HK: That feeling keeps you making progress…oh, sorry, that may sound preachy!
MM: Preach of ‘night fog’, ha ha. Anyway, you guess correctly. Every month, around a hundred records are released from the three major record companies. It means twelve hundred in a year. Among them, only one record might actually be a big hit, or sometimes there will be no hits at all. Everyone eagerly pursues that top one. What a challenge!
HK: Do you think your current popularity will last?


◎ “I want to sing until I’m forty years old.”

MM: It depends on the trends. If I were to fall out of popularity, I think I couldn’t help it. I can’t go against fate. Now, I’m twenty six, so fourteen years more, at most. When I become forty years old, my voice will lose its mellowness. At that time, I think I have to quit. I’m thinking that after I quit, I will devote myself to folk songs and become a kind of contract worker for a broadcasting company. Also, I would like to study folk songs and teach them.
HK: How about wearing a mustache at that time, ha ha! Anyway, you are admirable to think concretely about the last train, ha ha!
MM: It’s melancholy train, ha ha!
HK: When you try to master a new folk song, you go to the district where the song was written?
MM: Whenever I can. But, in Tokyo, there’s a Local Art Preservation Association, and they have various presentations. There’s a lot of chances to learn and feel the local arts.
HK: “Sado Okesa” (佐渡おけさ) by Katsutarō (勝太郎) and “Sado Okesa” (佐渡おけさ) by Bunzō Murata (村田文蔵) are very different. In other words, Katsutarō’s song is seasoned with Tokyo sauce. It tastes smooth, but it doesn’t have its own flavor. This is my understanding. Anyway, do you use some sauce intentionally?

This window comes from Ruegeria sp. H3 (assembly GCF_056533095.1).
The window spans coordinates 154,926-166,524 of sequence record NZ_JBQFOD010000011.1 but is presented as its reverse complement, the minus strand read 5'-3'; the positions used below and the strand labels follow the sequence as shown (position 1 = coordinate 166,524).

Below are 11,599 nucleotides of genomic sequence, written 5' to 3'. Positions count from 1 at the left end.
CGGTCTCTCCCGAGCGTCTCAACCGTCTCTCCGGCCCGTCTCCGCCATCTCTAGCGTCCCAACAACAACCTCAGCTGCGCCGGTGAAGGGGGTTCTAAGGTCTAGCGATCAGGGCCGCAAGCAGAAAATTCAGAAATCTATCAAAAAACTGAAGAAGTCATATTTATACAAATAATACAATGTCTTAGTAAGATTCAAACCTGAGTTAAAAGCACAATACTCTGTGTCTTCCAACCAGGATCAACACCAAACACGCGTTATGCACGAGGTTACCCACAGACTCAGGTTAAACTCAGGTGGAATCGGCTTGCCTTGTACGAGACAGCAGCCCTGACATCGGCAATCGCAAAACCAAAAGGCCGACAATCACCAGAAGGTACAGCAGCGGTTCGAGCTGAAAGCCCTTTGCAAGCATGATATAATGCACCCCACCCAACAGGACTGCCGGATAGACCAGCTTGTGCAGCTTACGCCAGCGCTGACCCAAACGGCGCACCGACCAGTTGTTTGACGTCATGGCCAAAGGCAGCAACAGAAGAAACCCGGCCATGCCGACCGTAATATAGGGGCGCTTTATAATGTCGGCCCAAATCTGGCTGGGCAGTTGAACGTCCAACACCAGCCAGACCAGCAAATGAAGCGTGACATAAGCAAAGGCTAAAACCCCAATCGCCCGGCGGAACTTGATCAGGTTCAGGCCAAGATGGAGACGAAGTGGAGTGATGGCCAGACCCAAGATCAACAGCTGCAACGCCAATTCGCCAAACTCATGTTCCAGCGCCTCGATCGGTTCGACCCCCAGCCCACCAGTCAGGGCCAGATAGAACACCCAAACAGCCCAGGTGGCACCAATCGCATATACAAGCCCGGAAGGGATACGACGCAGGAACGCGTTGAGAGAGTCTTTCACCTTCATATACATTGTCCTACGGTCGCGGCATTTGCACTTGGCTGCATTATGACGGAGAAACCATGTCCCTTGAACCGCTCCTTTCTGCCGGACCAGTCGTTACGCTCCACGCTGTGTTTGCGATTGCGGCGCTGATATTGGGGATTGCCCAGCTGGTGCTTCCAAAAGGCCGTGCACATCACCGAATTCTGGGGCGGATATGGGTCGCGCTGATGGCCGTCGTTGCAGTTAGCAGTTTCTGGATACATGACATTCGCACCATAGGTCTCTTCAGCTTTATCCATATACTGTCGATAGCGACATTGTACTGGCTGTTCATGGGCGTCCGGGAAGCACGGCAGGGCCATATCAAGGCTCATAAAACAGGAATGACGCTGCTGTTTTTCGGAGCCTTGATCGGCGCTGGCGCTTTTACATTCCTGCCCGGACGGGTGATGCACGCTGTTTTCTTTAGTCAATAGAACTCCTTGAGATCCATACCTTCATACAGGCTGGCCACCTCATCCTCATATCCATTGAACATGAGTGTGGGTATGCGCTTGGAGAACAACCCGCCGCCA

MM: My songs are also seasoned with some sauce. Otherwise, they don’t sell records. We should give way, to some extent. If I sing a local song as it is, it sounds rough. In other words, it’s rustic and I like that simplicity. Even so, it would still be better to dress them up beautifully and make them seem Tokyo-style.
HK: Travel to rural areas and get some rural objects, then display them in a Western room; that’s Tokyo-style, isn’t it? By the way, how old were you when you started learning the shamisen?
MM: Around twelve or thirteen years old. I can play anything, like jazz or whatever, with the shamisen. It has a flexible sound with its three strings. It can express the real feelings of the Japanese people.
HK: Being able to play the shamisen is an asset of yours! Would you tell me a bit about your hardship, financially or mentally?
MM: Originally, I didn’t set out to be a singer. I planned to be a salaried worker after graduating from Meiji.
HK: It was lucky for us that you didn’t become a salaried worker!
MM: I started singing songs and traveling around the provincial area. I felt sorrow when I saw how traveling performers typically ended up. I was eighteen years old at that time and I decided to go to Tokyo, because otherwise I had to spend all my life being a traveling performer, I thought. So, I ran away from home and that was my turning point. Once I decided to be a singer, I wanted to be famous. That required education, I thought. I entered high school when I was twenty. My school life was the most painful time. The teacher was almost the same age as me, and all the students were much younger than me, about six years younger.